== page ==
The technique is simple and completely painless to the animal. The left side of the neck is shaved and washed with alcohol, and the mark is applied with an iron that is chilled in liquid nitrogen. The hair at the site of the mark will grow back white and show the identification number.

In addition to the freezemark on the left side of the neck, sanctuary mustangs are marked on the left croup with four inch-high Arabic numerals that correspond with the last four digits of the freezemark on the neck.
Although every effort is made to apply freezemarks that are legible, occasionally freezemarks do get blurred. This happens when the iron is applied: the animal moves and all or some of the identification number cannot be read. It can also be difficult to read some freezemarks because of the color of the animal." *

Example of a shaving the hair to see the freezemark.
 Information is from:


Saturday, August 14, 2010


One of my friends from the BLM just adopted some burros. They are absolutely precious!

Here are some pictures:

I believe one of them has Jerusalem donkey coloring while the other one is black.

The black one.

You can almost see the cross on his back where the black line comes down from his shoulder, which is part of where the name Jerusalem coloring comes from. It is also related to the Biblical passage in Mark 11:1-11, Matthew 21:1-11, Luke 19:28-44, and John 12:12-19 where Jesus rides into Jerusalem on a donkey.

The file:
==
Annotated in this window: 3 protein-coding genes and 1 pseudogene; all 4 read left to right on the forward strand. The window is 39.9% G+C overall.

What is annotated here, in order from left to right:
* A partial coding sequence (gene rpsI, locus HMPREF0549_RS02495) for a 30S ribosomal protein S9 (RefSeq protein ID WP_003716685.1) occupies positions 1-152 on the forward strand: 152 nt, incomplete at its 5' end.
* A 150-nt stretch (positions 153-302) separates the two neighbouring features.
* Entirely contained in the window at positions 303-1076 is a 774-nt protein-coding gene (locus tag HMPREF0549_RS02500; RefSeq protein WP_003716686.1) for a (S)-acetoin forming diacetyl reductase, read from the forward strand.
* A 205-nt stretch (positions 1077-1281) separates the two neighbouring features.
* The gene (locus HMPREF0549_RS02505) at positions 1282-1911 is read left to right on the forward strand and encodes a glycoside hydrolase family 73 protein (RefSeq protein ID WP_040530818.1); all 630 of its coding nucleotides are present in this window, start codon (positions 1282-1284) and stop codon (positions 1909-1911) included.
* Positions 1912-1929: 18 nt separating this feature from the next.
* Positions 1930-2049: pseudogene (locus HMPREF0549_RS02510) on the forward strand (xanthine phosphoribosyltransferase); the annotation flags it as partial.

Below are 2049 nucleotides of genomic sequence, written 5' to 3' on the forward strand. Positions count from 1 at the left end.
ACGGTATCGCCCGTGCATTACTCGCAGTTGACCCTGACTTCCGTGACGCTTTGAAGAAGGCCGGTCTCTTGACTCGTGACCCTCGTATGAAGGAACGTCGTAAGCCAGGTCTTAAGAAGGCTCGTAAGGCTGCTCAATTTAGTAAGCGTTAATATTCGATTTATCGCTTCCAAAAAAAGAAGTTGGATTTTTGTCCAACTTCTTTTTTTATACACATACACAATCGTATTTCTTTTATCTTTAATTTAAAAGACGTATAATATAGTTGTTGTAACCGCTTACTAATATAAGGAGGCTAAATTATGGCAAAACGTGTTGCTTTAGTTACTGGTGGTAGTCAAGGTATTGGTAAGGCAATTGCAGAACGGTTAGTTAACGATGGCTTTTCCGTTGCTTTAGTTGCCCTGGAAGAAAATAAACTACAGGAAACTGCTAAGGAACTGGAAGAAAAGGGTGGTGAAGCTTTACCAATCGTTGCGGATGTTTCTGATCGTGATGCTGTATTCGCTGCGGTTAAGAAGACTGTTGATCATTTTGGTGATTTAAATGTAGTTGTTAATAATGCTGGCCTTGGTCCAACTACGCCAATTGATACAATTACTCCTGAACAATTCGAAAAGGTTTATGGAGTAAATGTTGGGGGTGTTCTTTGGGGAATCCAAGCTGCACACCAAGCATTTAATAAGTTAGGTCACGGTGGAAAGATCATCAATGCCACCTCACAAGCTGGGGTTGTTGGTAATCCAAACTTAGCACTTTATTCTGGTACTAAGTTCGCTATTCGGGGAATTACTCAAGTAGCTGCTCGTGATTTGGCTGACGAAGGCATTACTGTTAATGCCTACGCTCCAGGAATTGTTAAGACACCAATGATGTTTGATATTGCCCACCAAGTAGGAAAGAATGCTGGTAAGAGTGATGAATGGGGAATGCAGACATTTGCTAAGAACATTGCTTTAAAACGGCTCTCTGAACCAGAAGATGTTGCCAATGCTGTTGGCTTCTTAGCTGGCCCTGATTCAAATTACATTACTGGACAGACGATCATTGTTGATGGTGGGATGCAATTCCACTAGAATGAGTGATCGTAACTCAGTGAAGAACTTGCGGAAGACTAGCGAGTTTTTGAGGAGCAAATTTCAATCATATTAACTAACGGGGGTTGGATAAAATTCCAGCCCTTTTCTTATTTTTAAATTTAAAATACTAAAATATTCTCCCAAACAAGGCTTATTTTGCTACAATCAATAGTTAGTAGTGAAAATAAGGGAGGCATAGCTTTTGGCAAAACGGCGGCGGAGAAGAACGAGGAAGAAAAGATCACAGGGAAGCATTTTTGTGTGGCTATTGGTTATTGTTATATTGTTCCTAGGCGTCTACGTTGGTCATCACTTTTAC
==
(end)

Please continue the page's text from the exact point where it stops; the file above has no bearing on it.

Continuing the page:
The Spanish brought donkeys - or "burros" in Spanish - to North America. In the western United States the word "burro" is often used interchangeably with the word "donkey". Sometimes the distinction is made with smaller donkeys, descended from Mexican stock, called "burros".

Wild burros in the U.S.A. are protected by the Wild Free-Roaming Horses and Burros Act of 1971. These animals, like mustangs, are considered to be a living legacy. However they are periodically at risk from overpopulation and exhausting natural resources. To reduce herd populations and preserve grazing land, the Bureau of Land Management (BLM) conducts roundups of burro herds and holds public auctions.

For more information on burros and how to adopt visit the BLM's page on adoption here:


Or for additional information on how to adopt a wild horse or burro, please call 866-4MUSTANGS

Friday, August 13, 2010

30 days

This competition is about 100 days long and we're at (roughly) day 30.

Rachel has been trying to make the best of time so far, which requires a lot of work and dedication on her part. She's doing a fine job. And it's really neat for me to see her use what she's learned in the past on this horse and to see her growth as a trainer and horseman. I'm certain she will learn a lot from this too. The intensity that she puts into is such that she wants to spend hours working her horse everyday. Teaching a horse from the ground up when it has no knowledge of what we consider training is a great process, and different than working with a domestic horse. With that kind of focus on your skills it's really difficult not to learn something.